An advocate also can act as a cheerleader. He or she can also help solve problems, like making sure that other people in the dieter’s life know that the individual is trying to lose weight and what their diet consists of.  An advocate can also help the dieter with using the materials described below. Clicking on the blue words will take you to that item and further information about how it could be used.

ChartAt this web site we provide a weekly food tracking chart. This chart can be used to keep a record of what foods and beverages are consumed each day. Using the chart is a good way to see how closely the dieter is following the diet. There is a food preference assessment that is useful in identifying what foods and beverages are preferred by the dieter.  The preference assessment forms the basis for constructing a stoplight chart (see Epstein & Squires, 1988). The stoplight chart becomes a guide to which preferred foods and beverages are low, medium or high in calories. We taught our participants to eat and drink a lot of green light items, to use moderation with yellow light items, and avoid red light items unless they were part of a low-calorie frozen entrée. We also suggested that our participants weigh frequently and to record their weight on a personal weight chart. The chart we provided makes a graph of progress that can be color coded to show the weight loss goal or BMI zones. You can make your own by copying a section from our master weight chart and pasting it into a word document. When our participants met their first weight-loss goal, we offered a certificate of achievement. Some participants enjoyed adding additional Jayhawks (stickers) to their certificates as they met additional goals. We purchased the stickers at campus stores, but stickers of another kind could work as well. In addition to the certificates and stickers, we provided bragging cards at our monthly meetings. Participants often asked for something in writing to show a parent, friend, caregiver or advocate who could not attend the meeting. We entered their current progress on the cards for them to take with them. We also offered the participants small amounts of cash or other prizes as incentives for keeping records of their diet and of their progress. These are discussed at the relevant links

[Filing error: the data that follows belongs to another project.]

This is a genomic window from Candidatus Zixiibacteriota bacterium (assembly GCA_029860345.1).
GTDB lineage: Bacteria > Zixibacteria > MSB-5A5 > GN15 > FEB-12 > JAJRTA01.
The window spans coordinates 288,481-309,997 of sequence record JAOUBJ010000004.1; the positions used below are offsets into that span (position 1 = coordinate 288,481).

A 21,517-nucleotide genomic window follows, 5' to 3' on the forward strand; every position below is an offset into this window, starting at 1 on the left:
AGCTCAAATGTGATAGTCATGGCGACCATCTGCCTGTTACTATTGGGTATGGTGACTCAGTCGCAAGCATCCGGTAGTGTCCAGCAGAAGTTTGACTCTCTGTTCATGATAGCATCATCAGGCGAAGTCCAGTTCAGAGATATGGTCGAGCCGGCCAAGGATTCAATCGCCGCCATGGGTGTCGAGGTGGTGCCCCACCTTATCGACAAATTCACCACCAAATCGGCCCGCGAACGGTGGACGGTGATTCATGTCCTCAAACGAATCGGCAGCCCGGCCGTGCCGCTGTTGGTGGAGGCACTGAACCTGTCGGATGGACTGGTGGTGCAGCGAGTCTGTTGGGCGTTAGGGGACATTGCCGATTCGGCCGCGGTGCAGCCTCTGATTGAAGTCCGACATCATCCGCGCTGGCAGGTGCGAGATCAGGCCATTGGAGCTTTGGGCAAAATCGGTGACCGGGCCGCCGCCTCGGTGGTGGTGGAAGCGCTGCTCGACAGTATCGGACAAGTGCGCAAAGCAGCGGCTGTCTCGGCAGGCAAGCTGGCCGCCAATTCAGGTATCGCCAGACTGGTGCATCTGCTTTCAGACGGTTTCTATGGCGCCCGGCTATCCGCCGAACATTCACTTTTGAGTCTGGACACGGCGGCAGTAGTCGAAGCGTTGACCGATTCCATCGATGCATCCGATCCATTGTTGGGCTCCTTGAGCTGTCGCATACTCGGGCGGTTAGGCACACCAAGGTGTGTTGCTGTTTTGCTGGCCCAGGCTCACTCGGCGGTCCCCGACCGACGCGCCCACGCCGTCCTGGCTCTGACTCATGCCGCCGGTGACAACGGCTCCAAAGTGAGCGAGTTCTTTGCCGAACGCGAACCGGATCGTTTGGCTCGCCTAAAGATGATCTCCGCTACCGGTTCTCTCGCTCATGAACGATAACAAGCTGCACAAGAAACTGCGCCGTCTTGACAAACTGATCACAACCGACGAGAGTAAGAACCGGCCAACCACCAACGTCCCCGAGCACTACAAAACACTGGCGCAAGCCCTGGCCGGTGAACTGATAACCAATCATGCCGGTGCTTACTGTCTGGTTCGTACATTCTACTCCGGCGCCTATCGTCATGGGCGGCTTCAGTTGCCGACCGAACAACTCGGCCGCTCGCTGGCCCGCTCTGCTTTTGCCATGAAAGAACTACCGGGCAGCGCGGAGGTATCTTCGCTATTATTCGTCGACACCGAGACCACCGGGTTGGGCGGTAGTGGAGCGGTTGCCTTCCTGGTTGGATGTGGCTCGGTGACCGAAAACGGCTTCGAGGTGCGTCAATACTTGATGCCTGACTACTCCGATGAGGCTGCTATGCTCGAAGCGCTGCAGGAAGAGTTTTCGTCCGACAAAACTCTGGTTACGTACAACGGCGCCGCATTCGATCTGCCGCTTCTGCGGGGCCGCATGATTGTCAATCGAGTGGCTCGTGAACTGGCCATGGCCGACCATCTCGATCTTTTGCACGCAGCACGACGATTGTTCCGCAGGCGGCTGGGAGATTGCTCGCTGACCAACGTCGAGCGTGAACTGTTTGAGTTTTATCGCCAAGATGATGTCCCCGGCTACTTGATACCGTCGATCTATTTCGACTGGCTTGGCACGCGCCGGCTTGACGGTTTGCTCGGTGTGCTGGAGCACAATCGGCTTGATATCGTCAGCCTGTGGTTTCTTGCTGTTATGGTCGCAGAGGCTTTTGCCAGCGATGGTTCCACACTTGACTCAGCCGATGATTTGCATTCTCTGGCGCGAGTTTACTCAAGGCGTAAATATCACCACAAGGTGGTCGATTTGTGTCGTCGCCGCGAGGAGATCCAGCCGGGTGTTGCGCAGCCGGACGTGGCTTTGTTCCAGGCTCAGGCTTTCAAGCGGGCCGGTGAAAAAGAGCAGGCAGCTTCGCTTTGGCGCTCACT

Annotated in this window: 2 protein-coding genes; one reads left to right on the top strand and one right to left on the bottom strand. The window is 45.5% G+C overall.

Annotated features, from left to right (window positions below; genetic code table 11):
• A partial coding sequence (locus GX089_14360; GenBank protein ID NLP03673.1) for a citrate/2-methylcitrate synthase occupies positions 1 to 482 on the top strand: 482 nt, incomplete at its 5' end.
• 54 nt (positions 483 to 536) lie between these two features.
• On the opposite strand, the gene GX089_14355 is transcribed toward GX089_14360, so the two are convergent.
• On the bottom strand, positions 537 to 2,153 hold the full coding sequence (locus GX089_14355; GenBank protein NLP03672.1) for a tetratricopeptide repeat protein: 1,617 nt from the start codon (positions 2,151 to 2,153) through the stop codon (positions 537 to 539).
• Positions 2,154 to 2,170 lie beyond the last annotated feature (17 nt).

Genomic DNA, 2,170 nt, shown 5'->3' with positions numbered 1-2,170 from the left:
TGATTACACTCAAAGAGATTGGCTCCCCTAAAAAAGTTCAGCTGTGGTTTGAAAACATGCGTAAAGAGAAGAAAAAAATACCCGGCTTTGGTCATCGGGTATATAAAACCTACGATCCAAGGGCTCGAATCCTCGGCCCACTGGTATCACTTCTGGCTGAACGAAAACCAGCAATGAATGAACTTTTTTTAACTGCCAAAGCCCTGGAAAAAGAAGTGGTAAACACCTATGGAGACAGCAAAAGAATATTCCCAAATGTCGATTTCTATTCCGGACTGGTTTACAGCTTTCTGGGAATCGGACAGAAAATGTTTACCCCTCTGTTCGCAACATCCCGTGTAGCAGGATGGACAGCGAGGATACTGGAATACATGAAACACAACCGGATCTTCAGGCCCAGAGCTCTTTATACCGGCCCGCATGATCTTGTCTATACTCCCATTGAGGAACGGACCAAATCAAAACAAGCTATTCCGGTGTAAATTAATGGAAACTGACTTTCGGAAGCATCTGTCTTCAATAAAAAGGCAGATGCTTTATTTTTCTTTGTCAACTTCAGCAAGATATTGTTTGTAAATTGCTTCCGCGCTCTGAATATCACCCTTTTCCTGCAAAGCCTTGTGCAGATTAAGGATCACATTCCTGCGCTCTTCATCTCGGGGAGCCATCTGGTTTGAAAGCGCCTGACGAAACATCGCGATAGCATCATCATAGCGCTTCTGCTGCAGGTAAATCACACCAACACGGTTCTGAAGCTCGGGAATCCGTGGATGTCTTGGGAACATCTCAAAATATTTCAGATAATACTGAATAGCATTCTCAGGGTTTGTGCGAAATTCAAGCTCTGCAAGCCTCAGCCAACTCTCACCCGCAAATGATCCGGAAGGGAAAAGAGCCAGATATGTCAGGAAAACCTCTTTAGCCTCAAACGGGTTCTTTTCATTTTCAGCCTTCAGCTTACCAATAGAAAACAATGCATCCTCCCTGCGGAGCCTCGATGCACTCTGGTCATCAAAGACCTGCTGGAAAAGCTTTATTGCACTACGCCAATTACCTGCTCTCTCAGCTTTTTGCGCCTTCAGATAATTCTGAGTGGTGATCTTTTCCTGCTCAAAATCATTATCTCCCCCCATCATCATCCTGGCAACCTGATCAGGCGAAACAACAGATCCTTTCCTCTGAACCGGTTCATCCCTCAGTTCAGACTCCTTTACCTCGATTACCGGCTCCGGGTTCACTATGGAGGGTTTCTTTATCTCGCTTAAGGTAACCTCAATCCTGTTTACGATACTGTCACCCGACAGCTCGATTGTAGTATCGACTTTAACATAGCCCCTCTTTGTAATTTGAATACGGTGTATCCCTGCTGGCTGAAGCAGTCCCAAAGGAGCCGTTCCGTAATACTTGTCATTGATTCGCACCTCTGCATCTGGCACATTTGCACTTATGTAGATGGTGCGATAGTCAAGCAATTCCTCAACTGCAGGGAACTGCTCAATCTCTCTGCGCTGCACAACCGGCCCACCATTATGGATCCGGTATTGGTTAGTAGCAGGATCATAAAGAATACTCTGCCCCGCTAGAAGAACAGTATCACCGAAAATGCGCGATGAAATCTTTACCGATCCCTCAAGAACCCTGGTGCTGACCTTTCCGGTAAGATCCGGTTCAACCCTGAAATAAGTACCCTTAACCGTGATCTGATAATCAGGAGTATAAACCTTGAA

Exercise can be an important contribution to efforts to be healthy. We encouraged our participants to continue whatever form of regular exercise that they were already engaged in. We also offered a walking game board. If they wanted to try and increase their activity levels by walking more, the game board gave them a way to track how many steps they were walking. We provided a step counter to each participant who wanted to use the game board. We provided an inexpensive laminated version of the “JustGo” game board (under $6.00).

As a partial guide when dining out, we also provided our participants with lists of menu items from area restaurants that were approximately 500 calories or less, as provided by the restaurants' websites.

Epstein, L., & Squires, S. (1988). The stoplight diet for children. Little Brown, & Co.

Points of view represented in the materials at this site do not necessarily reflect official Kansas Council on Developmental Disabilities, Administration on Developmental Disabilities, or University of Kansas policy.

For more information about weight loss research projects at the University of Kansas visit ebl.ku.edu

To hear the January 28, 2008 broadcast of Dieting for Adults With Developmental Disabilites